Oxford Education Deanery builds stronger links with local schools | University of Oxford

Oxford Education Deanery builds stronger links with local schools

Links between the University of Oxford and schools in and around the city are set to increase on 26 November when the Vice-Chancellor, Professor Andrew Hamilton, launches the Oxford Education Deanery.

The Oxford Education Deanery will build on links that the University has had with secondary schools through its PGCE teacher training course for the last 25 years. However, this latest development signals an increased commitment from the University to help the city's schools provide a good quality education. It aims to support teachers and share more of the University's resources to promote new learning opportunities for pupils. The Chief Executive of the National College for Teaching and Leadership and keynote speaker at the launch event, Charlie Taylor, welcomed the 'nationally significant development in school-university relationships'.

Most of the initiatives undertaken by the Education Deanery will be led by the University's Department of Education, widely regarded as one of the best in the world. Additionally, the Education Deanery's pledge will commit all the University's departments to forging closer links with schools and colleges in the local community.

Initially, the Education Deanery's Memorandum of Agreement will be between the University's Department of Education and seven secondary state-schools, three special schools and a Further Education college, which currently work together as Oxford City Learning. Over the next three to five years, links will be extended to a total of 30 secondary schools, as well as some primary schools in the Oxford area.

The model for the Education Deanery arose out of national and local discussions about steps that UK universities could take to improve educational standards in state sector schools. Elsewhere, some universities have opted to set up free schools, sponsored academies or university technical colleges (UTCs). The University of Oxford believes the Education Deanery distributes the benefit more widely to a large number of schools and further education colleges in and around Oxford.

The Vice-Chancellor will announce that the Education Deanery is committed to sharing more of its research on education with schools, and provide more opportunities for teachers and governors in continuing professional development and direct involvement in new research programmes. It will give pupils greater access to University resources and facilities, and build on efforts by the Oxford Access team to raise the aspirations of less advantaged pupils. The Oxford Hub, a student volunteering organisation, will also play a role, by running mentoring programmes in local schools.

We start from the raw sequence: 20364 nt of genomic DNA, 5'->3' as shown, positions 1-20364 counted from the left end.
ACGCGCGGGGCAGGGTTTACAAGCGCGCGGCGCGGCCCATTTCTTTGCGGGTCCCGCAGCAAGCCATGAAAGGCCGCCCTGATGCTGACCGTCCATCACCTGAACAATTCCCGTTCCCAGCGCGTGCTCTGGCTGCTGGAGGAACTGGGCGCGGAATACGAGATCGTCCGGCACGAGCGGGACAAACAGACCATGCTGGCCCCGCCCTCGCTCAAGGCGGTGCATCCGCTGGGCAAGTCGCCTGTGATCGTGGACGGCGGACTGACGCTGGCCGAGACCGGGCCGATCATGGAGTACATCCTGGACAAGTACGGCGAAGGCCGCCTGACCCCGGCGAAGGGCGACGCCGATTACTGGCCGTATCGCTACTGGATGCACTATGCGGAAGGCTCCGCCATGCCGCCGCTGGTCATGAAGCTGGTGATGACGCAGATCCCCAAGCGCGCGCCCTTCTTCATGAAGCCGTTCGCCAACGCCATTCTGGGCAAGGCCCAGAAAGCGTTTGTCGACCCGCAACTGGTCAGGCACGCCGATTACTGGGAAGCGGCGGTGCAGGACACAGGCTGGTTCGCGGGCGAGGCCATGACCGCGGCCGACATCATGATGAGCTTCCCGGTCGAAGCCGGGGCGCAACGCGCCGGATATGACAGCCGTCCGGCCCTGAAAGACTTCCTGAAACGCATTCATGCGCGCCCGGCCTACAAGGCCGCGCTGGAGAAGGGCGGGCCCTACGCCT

Vice-Chancellor, Professor Andrew Hamilton, said: 'Across the world Oxford is regarded as a seat of learning, so it is appropriate that we make this contribution to the education of schoolchildren living in and around the city. All the University departments will offer a commonwealth of expertise to be shared among teachers and pupils in our local community. We will put more of our resources at their disposal to stimulate learning and give young people new horizons and possibilities.'

The Oxford Education Deanery will be led by Ian Menter, Professor of Teacher Education in the University's Department of Education. He said: 'We see this as an important development of the partnerships that exist between the University and local schools, led from our department. The Education Deanery will enable a greater sharing and involvement of teachers in research on highly relevant topics, such as leadership, teaching styles, attitudes to learning, aspiration and widening participation.'

Katherine Ryan, Head of Matthew Arnold School, one of the first schools to link up with the Education Deanery, and who will also speak at the launch event, said: 'When Oxford City Learning was formed as a partnership in 2009, one of our aims was to capitalise on the wealth of research and knowledge contained within the universities of our city. This opportunity to strengthen and extend the links between Oxford University and secondary schools will enable us to develop teaching and learning across all the schools and colleges in an unprecedented manner. We are excited by the prospect of developing the learning connections across the city and the potential to enrich the education of our students.'

Earlier this year, a new programme, led by Professor Ian Menter, offered training in leadership skills for teachers and governors in 11 of the city's primary schools. The programme came in response to concerns voiced by Oxford City Council about leadership and attainment levels in some of the city's primary schools. A consortium, comprised of the city’s two universities and a group of schools in Oxford and Leicester, won the contract from Oxford City Council to deliver its 'Leadership for Learning' programme. It was rolled out to around 40 staff and governors over 2013, with a second cohort due to start the training programme in January 2014.